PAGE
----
Obviously the best metaphorical medicine for managing reputational risks is a healthy dose of preventative medication. But sometimes a crisis flares up and you need to do triage and respond as quickly as possible. A team that is constantly monitoring your online reputation can take swift measures if a crisis develops. Continue Reading…
Last summer a series of blogs on this site focused on a color theme and looked at pink matters and gray matters and even the varied colors of the Olympic rings. But is there a color connected to thought leadership?
Over the last few months, a new communications group I belong to has been considering that question as we put together our consultancy website. More about that in the future; but in the meantime, I invite you to review some of the interesting articles I’ve found on using color to market products…products like ”brand YOU.” Continue Reading…
Every word should count when you write an email, and that includes the words in the subject line.
The chorus of the Frank Sinatra song ”Strangers in the Night” goes like this: ”Do, be, do, be, do…” That’s an important phrase to keep in mind when you write your next email. Tell your reader in the subject line what you want them to ”do” or ”be” after reading the email. Continue Reading…
Still using business jargon? That’s so last year! (Don’t miss the taboo words and phrases covered in my recent post The Most Annoying Words and Phrases of 2012 as well as the earlier post 50 Tired Management Buzzwords and Communication Killers.)
As a thought leader, it’s crucial that you communicate meaning clearly and concisely. But communicating well often means not saying something.
It may mean listening more instead of talking. Particularly during negotiations, silence is golden.
It may mean slowing down the rhythm of communication and saying less before it’s time to say more or make a big announcement. You’ll likely get more attention if there’s a quiet before the storm.
Two recent, noteworthy articles posted in my Thought Leader ScoopIt e-zine focus on the good communication habit of saying nothing. The first article, 10 Communication Practices to Stop, talks about what’s in and what’s out in communications practices in 2013. The second article, Communication’s Biggest Secret: Knowing When To Keep Your Mouth Closed, discusses the surprisingly smart strategy of silence.
Resolve to improve your communications style in 2013! Are you willing to learn something new in the new year? Ask, assess, then act. We’re here to help!
Photo: by Rev Stan on Flickr
One of the most popular blogs on this site in 2012 was this post on avoiding buzz words and jargon in business communication. That’s why I thought I’d launch 2013 with a year-end wrapup of what researchers say are the most annoying terms of 2012 and then ask you to add yours to the list.
The researchers from the Marist Institute for Public Opinion in Poughkeepsie, New York, questioned 1,246 U.S. adults in a Nationwide telephone survey. They learned that ”whatever” is, for the fourth consecutive year, the most annoying word for 32% of respondents and that 21% just don’t like ”like.” Runners-up for the most grating terms are ”you know” and ”just sayin’,” followed by “Twitterverse” and “gotcha’.”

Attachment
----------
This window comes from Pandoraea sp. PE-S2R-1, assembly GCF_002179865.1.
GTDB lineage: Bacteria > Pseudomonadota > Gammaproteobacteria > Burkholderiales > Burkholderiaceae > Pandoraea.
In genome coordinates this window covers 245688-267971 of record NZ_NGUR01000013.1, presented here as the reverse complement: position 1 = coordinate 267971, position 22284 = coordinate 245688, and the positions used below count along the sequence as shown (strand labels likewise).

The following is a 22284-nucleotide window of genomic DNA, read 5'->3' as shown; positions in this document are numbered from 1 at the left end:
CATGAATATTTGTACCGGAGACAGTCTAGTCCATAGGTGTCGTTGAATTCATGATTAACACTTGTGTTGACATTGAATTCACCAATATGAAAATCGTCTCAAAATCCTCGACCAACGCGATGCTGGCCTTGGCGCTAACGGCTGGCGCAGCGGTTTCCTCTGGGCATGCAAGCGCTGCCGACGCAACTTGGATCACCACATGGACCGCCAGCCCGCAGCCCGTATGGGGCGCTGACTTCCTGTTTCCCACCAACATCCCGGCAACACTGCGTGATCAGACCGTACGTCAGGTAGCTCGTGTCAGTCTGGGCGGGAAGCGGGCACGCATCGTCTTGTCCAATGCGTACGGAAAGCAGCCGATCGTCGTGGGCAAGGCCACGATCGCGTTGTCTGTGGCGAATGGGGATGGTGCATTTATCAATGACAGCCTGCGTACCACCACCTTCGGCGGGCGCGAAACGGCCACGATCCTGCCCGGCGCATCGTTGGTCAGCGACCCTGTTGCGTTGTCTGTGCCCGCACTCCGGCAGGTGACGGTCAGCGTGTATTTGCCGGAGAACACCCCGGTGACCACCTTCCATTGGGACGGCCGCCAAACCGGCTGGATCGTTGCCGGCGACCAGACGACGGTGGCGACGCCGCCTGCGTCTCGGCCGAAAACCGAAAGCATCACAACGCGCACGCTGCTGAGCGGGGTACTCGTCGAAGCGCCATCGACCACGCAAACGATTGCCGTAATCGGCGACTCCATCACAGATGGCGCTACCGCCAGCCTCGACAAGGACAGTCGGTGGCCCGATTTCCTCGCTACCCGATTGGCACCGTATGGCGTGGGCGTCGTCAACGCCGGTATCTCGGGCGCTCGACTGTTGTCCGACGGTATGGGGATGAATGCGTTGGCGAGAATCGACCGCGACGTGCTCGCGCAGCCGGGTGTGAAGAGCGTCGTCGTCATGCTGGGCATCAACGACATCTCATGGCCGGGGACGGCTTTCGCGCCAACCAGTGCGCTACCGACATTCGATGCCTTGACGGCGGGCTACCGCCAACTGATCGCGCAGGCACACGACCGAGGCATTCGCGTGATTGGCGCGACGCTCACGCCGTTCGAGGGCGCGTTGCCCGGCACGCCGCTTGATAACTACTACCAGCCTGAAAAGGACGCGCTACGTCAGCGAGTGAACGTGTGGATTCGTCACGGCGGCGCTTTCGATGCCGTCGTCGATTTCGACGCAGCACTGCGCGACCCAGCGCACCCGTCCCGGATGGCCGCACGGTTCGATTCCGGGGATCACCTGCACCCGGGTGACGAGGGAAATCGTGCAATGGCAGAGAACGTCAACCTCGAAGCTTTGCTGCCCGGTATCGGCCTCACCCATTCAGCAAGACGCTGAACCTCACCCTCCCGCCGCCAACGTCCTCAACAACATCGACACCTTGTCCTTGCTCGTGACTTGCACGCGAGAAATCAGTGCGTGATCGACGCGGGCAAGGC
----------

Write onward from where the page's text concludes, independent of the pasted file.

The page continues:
Those words irk many people in casual conversation; but according to a recent article in PR News online, if you particularly want to annoy journalists, add the following terms to your new releases:
- “We are excited…” quote about product/service/executive appointment/whatever
Do you have any additional words to add to these lists of repellant rhetorical choices? Share them with others in the comments below or by contacting us here.
Is your business communication conversational yet cliche-free? Ask, assess, then act. We’re here to help!
One question I’m asked frequently is how does what I normally do differ from what a traditional management coach does. It’s difficult to explain because a management coach and a communications coach actually are similar.
Both types of coaches help managers lead better, so I would certainly call myself a management coach. We both help CEOs and senior leaders clarify and then make choices.
But my unique service offering is that of being a so-called message coach. I channel rather than challenge management choices leaders make, and then I in turn challenge the leaders’ choices for communicating such decisions.
In other words, a communications coach helps leaders choose the right strategies, tactics and approaches for communicating their management choices. These types of message coaches not only help leaders choreograph their communication choices, they also help craft the best messages for a particular situation and audience.
Communicating well up, down and sideways in an organization, as well as communicating appropriately to a wide range of external audiences, requires making the right choices for the immediate, short-term, medium-term and long-term horizons.
Are you at an inflection point in your career and getting ready to make some management choices? Are you prepared to make the right communications choices at the same time? Ask, assess, then act. We’re here to help!
Two buildings in Zurich ”speak to me” – not literally, of course, and not in the architectural aesthetic sense either. They both present business lessons and life lessons for my edification during my daily commute.
On the side of one Zurich high-rise building belonging to Migros , the main nationwide grocery chain, is a neon sign proclaiming: ”Everything is going to be alright!” These soothing words at the end of a long day at work reflect the values of the firm, which has a strong reputation for good business practices.
Through a tunnel and past the historic Oerlikon building that was moved this summer, another building reminds me to think more deeply about the meaning of success. The sign on the side of this office building lists the following rules for “How to Work Better”:
• Do one thing at a time
• Know the problem
• Learn to listen
• Learn to ask questions